Not-So-Fine Lines. On May 19, Blue Jay starter Dave Stewart had this pitching line against the Red Sox: 1⅖IP, 7H, 10R, 10ER, 5BB, 0SO. Stewart saved the Rangers' Kenny Rogers from having the worst statistical outing of last week. Three days earlier, against the White Sox, Rogers did this: 1⅖IP, 9H, 10R, 10ER, 1BB, 2SO. Stewart and Rogers joined Blue Jay Jack Morris and Twin Pat Mahomes as pitchers charged with 10 earned runs in a game this year.
The Last Shall Be First. Mark Grant, traded from the Astros to the Rockies last Thursday, now has a great chance to move past Greg Harris of the Red Sox as the active player who has pitched on the most last-place teams in his career. Entering this season, both had pitched for four.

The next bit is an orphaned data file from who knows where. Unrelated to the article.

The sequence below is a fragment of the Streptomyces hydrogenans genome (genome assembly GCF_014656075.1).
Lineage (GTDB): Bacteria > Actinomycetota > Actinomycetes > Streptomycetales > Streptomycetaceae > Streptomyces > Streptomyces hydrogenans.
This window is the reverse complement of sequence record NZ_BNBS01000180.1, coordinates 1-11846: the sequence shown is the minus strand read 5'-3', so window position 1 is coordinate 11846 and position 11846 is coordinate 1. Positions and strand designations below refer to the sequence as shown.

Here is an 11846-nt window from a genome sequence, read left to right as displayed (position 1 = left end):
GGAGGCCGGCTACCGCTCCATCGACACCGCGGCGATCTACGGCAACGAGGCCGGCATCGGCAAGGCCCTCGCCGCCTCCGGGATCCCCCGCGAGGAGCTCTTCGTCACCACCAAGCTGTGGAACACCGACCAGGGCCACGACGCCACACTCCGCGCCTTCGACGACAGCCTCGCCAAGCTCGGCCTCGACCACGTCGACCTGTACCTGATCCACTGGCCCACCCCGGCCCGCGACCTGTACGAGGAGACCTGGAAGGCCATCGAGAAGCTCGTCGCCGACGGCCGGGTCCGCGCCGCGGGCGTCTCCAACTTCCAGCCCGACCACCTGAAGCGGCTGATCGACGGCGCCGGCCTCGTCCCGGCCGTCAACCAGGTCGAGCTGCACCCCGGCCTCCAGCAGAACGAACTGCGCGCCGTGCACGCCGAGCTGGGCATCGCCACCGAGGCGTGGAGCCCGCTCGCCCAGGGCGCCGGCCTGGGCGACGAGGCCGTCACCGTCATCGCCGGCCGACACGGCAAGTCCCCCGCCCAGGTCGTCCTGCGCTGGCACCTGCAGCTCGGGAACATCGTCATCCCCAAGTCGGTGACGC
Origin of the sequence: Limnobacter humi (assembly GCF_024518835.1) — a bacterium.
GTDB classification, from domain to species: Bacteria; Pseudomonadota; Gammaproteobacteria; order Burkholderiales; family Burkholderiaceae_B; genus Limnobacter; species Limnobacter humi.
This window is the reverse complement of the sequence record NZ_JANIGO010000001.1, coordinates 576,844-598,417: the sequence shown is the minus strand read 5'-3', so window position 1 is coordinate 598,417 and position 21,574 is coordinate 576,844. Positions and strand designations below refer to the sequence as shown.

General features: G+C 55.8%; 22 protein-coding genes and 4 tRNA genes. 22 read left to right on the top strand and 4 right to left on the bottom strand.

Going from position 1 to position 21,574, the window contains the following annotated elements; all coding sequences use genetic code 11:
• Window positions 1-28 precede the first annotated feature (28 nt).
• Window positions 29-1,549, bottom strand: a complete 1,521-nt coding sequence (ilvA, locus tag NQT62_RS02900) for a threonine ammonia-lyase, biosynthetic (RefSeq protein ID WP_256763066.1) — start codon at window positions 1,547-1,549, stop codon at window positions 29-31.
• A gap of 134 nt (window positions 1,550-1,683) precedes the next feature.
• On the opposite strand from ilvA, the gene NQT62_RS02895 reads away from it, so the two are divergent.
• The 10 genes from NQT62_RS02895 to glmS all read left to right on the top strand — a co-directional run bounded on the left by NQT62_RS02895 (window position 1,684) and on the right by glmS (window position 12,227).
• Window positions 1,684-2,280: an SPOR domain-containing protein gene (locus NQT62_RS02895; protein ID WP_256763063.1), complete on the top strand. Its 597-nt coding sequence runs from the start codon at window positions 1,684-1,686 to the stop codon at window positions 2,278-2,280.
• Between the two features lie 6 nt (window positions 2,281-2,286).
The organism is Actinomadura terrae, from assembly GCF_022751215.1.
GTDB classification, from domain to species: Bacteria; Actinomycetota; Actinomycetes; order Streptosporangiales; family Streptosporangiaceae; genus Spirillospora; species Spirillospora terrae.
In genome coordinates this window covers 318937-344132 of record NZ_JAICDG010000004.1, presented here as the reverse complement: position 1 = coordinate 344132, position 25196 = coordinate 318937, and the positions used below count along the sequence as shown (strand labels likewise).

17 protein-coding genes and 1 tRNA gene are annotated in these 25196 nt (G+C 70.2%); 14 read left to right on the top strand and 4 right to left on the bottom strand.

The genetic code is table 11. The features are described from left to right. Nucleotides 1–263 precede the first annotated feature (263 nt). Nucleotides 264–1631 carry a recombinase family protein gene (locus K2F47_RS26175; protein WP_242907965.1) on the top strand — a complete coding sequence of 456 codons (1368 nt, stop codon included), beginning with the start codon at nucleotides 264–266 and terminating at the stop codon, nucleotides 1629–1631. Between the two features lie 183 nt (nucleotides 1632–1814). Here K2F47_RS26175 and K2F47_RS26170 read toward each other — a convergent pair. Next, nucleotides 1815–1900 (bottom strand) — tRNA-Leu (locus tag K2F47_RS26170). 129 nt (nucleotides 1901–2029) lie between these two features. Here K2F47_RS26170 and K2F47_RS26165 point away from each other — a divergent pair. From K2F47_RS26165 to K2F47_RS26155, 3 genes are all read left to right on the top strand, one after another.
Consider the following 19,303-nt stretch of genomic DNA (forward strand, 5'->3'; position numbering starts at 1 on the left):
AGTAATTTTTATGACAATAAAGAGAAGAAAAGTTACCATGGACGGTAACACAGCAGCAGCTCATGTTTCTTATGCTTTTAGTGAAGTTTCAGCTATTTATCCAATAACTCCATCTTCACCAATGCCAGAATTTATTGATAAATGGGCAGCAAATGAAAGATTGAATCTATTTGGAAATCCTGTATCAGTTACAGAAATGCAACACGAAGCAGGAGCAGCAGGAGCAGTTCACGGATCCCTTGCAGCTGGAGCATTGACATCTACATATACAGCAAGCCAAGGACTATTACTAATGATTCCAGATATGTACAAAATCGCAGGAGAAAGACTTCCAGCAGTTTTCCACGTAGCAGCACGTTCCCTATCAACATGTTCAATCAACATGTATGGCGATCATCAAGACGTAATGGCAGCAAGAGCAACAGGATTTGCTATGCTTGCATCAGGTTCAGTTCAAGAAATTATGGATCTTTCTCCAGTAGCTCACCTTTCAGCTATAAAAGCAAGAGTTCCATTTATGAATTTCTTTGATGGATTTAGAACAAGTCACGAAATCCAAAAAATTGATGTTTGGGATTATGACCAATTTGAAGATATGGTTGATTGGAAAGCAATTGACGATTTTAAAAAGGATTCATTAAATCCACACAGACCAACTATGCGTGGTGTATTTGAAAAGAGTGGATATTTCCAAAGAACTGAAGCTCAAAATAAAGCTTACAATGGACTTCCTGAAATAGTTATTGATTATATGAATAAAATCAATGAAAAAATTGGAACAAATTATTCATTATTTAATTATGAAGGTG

By the Numbers. Twice this season, A's relief ace Dennis Eckersley has allowed three runs in an appearance, including the three he gave up in Oakland's 13-8 loss to the Royals on May 19. From Aug. 24, 1988, through the end of last season, he had allowed three runs in an outing only six times in 265 games.... When the Braves and the Expos played back-to-back 1-0 games at Atlanta-Fulton County Stadium last week, it marked the first time since July 21 and 22,1971, that consecutive 1-0 games had been played in that park—a span of 1,700 games.